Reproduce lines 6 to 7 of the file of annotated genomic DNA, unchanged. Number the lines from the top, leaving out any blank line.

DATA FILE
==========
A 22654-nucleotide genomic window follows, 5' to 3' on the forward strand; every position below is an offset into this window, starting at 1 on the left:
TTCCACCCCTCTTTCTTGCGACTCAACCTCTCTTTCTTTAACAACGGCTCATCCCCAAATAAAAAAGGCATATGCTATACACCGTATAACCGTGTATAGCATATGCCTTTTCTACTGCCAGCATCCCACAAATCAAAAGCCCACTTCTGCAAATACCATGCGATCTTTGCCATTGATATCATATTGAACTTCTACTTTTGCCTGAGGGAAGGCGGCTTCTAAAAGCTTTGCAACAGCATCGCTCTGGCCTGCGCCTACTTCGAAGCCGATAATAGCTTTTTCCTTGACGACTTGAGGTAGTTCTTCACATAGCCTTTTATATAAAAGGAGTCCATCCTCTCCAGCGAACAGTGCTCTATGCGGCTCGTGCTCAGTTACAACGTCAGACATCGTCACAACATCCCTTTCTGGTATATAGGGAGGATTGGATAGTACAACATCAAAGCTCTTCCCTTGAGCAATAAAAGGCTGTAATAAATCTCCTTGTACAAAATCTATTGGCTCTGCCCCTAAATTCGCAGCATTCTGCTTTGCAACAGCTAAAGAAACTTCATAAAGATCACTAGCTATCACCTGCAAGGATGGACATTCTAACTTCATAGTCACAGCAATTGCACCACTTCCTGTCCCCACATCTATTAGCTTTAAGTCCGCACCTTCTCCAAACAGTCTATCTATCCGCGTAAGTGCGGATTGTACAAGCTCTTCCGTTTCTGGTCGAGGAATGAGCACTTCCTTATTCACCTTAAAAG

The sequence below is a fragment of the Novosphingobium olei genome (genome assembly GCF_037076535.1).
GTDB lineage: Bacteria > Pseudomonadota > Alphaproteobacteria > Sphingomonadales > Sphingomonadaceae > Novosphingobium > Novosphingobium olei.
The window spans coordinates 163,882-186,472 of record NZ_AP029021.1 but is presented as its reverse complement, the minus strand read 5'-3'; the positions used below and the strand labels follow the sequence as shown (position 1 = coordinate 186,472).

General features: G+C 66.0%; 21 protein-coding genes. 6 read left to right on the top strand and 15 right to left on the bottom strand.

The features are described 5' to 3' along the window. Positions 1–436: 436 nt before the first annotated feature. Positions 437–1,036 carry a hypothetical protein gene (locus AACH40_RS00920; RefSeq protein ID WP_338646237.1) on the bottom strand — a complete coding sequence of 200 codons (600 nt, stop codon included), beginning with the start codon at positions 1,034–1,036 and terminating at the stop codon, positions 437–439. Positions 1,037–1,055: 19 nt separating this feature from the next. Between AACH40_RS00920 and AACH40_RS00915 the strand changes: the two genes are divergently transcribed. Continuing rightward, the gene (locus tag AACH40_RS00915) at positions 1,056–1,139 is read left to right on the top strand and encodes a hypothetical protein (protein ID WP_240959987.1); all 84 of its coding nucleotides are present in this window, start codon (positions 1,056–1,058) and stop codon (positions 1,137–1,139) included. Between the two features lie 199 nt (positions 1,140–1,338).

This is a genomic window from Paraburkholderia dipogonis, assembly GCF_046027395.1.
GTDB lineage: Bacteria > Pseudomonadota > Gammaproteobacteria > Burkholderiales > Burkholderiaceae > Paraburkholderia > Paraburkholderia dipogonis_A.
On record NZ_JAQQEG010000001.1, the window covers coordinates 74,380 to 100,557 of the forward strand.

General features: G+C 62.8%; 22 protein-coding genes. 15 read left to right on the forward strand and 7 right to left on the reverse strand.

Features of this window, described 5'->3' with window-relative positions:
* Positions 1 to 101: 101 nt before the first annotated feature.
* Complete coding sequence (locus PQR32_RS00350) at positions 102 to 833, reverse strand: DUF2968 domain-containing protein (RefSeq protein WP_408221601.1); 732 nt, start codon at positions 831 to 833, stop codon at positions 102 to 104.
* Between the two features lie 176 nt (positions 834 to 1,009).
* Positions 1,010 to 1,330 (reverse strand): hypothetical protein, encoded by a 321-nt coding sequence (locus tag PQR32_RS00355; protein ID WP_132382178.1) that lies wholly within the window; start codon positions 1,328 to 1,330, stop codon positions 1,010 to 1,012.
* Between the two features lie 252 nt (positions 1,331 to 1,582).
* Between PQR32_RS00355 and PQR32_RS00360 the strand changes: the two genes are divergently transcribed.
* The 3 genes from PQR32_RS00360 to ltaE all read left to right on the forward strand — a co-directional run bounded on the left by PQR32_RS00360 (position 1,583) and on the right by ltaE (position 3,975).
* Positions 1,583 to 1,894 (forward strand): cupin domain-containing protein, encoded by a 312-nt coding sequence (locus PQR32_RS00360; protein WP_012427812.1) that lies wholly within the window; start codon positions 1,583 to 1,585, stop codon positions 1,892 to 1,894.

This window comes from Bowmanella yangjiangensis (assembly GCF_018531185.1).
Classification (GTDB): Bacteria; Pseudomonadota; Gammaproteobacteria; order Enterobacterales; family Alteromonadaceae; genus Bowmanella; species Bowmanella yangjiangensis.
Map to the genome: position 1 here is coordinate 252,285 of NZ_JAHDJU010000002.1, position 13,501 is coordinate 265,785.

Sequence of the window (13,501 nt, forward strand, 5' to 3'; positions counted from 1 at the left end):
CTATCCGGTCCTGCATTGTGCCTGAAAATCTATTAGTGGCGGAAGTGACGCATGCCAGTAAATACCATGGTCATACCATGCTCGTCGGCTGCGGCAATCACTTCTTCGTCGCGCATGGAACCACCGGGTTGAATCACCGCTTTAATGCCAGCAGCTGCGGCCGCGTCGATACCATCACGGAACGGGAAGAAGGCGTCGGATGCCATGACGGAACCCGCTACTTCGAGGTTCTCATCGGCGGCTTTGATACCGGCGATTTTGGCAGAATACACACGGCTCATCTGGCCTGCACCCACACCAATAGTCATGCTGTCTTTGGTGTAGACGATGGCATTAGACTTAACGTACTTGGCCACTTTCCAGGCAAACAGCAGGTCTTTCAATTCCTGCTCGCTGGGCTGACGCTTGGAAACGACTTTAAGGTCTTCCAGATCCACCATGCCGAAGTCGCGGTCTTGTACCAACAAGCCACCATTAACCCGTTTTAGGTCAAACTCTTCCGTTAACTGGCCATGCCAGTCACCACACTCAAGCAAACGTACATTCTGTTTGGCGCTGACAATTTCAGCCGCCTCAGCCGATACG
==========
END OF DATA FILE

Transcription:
General features: G+C 66.0%; 21 protein-coding genes. 6 read left to right on the top strand and 15 right to left on the bottom strand.

The features are described 5' to 3' along the window. Positions 1–436: 436 nt before the first annotated feature. Positions 437–1,036 carry a hypothetical protein gene (locus AACH40_RS00920; RefSeq protein ID WP_338646237.1) on the bottom strand — a complete coding sequence of 200 codons (600 nt, stop codon included), beginning with the start codon at positions 1,034–1,036 and terminating at the stop codon, positions 437–439. Positions 1,037–1,055: 19 nt separating this feature from the next. Between AACH40_RS00920 and AACH40_RS00915 the strand changes: the two genes are divergently transcribed. Continuing rightward, the gene (locus tag AACH40_RS00915) at positions 1,056–1,139 is read left to right on the top strand and encodes a hypothetical protein (protein ID WP_240959987.1); all 84 of its coding nucleotides are present in this window, start codon (positions 1,056–1,058) and stop codon (positions 1,137–1,139) included. Between the two features lie 199 nt (positions 1,140–1,338).